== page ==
Made famous among SEOs by Rand Fishkin’s zero-click posts and presentations, analytics firm Jumpshot is being shut down by its corporate parent Avast. Avast CEO Ondrej Vlcek said in a blog post that the subsidiary’s operations would be immediately terminated, following critical articles about Jumpshot’s data-collection and sales practices,
Jumpshot data from Avast installations. Jumpshot analytics were based, in part, on Avast data. Avast, which offers anti-virus protection and other services, first invested in Jumpshot in 2015. At that time, Jumpshot claimed a panel of more than 107 million consumers worldwide generating more than 150 billion clicks per month. Avast says its software is installed on roughly 435 million active devices. Jumpshot promised marketers the ability to “understand consumers’ entire path-to-purchase online.” The company’s customers included Unilever, Microsoft, IBM, Google, Yelp, Condé Nast and TripAdvisor.
Articles from Vice, PC Mag and Motherboard claimed that Avast and Jumpshot were “secretly harvesting” users’ browsing behavior, packaging it and reselling without their full knowledge. The company has always said the data is aggregated and anonymized, but the PC Mag article asserted it could “be linked back to people’s real identities, exposing every click and search they’ve made.”
Defending Jumpshot’s methodology. SparkToro founder Rand Fishkin, who regularly used Jumpshot data in his widely circulated Google search-click analysis, defended the company on Twitter and faulted the publications for what he said was incomplete and biased reporting.
Fiskin said, “A) The tool does protect [users]. Avast is high quality, free AV software. B) their contributions to anonymous, aggregated web data creates a good business, but also does a huge amount of public good. Congress has even cited JS data to hold the tech giants to account for their lies.” He added, “And when you install Avast, they tell you this and ask and then they asked again via email. It’s like calling out the organic grocery store for carrying GMO products, i.e. Creating fear and doubt for no particularly good reason other than clickbait & outrage-bait.”
Jumpshot’s methodology isn’t that different from other companies aggregating and reselling user-behavior data. The central question is: did Avast’s users understand they were opting-in to the company’s “panel”? Fishkin asserts Jumpshot used a double opt-in process and that the data is sufficiently anonymized to prevent user identification.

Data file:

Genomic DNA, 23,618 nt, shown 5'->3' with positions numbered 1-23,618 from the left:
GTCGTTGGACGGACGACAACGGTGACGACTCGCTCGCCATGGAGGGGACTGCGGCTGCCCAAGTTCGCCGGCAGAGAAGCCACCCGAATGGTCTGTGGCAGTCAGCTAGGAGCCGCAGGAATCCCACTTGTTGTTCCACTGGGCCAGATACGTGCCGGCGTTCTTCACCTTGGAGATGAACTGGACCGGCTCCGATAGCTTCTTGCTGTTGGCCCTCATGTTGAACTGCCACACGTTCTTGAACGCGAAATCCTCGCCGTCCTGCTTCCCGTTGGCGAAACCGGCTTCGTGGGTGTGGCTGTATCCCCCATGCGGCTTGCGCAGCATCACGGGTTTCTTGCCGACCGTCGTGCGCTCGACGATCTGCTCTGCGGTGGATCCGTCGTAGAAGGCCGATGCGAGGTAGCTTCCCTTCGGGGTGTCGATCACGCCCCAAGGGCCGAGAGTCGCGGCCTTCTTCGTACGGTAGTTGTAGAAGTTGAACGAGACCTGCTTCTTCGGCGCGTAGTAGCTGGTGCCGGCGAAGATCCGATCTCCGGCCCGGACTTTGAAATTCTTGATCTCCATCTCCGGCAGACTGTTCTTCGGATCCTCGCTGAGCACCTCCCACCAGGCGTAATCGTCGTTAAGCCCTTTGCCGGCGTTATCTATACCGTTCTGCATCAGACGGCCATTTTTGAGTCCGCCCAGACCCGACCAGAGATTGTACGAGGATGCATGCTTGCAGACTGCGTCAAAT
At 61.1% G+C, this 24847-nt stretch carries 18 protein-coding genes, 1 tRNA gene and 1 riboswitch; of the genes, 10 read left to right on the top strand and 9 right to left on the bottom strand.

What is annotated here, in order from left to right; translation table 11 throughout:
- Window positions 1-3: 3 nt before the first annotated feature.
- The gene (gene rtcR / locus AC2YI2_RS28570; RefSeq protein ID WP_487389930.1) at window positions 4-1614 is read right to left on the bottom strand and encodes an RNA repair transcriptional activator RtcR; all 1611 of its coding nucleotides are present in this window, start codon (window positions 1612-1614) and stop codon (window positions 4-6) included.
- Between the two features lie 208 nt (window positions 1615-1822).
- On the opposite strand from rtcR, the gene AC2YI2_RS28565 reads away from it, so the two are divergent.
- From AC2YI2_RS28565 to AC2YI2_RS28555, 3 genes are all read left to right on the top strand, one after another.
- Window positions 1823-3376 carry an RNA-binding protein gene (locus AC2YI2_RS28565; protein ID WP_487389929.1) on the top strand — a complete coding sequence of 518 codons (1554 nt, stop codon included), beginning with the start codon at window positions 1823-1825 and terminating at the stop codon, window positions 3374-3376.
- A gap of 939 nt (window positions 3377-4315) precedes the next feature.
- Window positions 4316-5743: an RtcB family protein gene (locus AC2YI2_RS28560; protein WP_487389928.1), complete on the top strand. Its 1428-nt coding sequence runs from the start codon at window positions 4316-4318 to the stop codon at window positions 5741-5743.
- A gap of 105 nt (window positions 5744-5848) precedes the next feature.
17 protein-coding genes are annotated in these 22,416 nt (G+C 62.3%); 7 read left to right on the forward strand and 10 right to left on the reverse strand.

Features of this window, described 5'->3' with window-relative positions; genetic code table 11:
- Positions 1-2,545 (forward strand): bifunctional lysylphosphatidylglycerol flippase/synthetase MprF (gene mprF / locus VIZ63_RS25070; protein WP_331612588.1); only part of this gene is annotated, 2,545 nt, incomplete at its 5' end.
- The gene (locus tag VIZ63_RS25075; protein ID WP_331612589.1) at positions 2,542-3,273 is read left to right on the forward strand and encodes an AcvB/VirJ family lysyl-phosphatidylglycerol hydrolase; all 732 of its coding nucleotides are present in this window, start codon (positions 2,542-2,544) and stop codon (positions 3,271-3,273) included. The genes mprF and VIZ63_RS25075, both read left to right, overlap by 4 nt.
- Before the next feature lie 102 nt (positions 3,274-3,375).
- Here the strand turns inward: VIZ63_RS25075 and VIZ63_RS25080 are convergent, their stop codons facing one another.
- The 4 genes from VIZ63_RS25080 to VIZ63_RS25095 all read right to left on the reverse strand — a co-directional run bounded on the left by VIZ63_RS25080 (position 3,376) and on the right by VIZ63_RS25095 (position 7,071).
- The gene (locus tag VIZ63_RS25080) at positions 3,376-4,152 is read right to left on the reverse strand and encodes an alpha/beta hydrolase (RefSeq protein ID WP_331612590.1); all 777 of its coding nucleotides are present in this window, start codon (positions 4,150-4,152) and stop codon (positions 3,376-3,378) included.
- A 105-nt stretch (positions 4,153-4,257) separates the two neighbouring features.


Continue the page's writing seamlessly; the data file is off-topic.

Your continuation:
Protecting the core business from fallout. Avast CEO Ondrej Vlcek says in his post that closing down Jumpshot “is absolutely the right thing to do” and adds, “I firmly believe it will help Avast focus on and unlock its full potential to deliver on its promise of security and privacy. And I especially thank our users, whose recent feedback accelerated our decision to take quick action.”
In all likelihood, Avast took the action to protect its core business, as multiple articles, including from Consumer Reports, called out the company for its data collection practices, while some called for the uninstallation of the Avast software. This is probably as much PR damage control as it is driven by any principled position.
Why we care. SEO and digital marketing consultant Joe Youngblood raised a question that must now be on many marketer’s minds: how deeply integrated is Jumpshot data into SEO tools that many rely on? (There are a number of research tools that utilize it apparently.) More broadly, the Jumpshot controversy raises larger issues around data collection and analytics tools that the industry uses on a daily basis.
The PR fallout and damage control were immediate in this case. Other data tools that similarly rely upon “anonymized” user data, collected with ambiguous consent, are now potentially vulnerable. All companies that are collecting and reselling aggregated data will need to be extra careful about disclosures and user opt-ins. With regulatory initiatives such as GDPR and CCPA, consent by default, buried in terms and conditions, is no longer going to fly as a practical matter — even if it still is technically legal.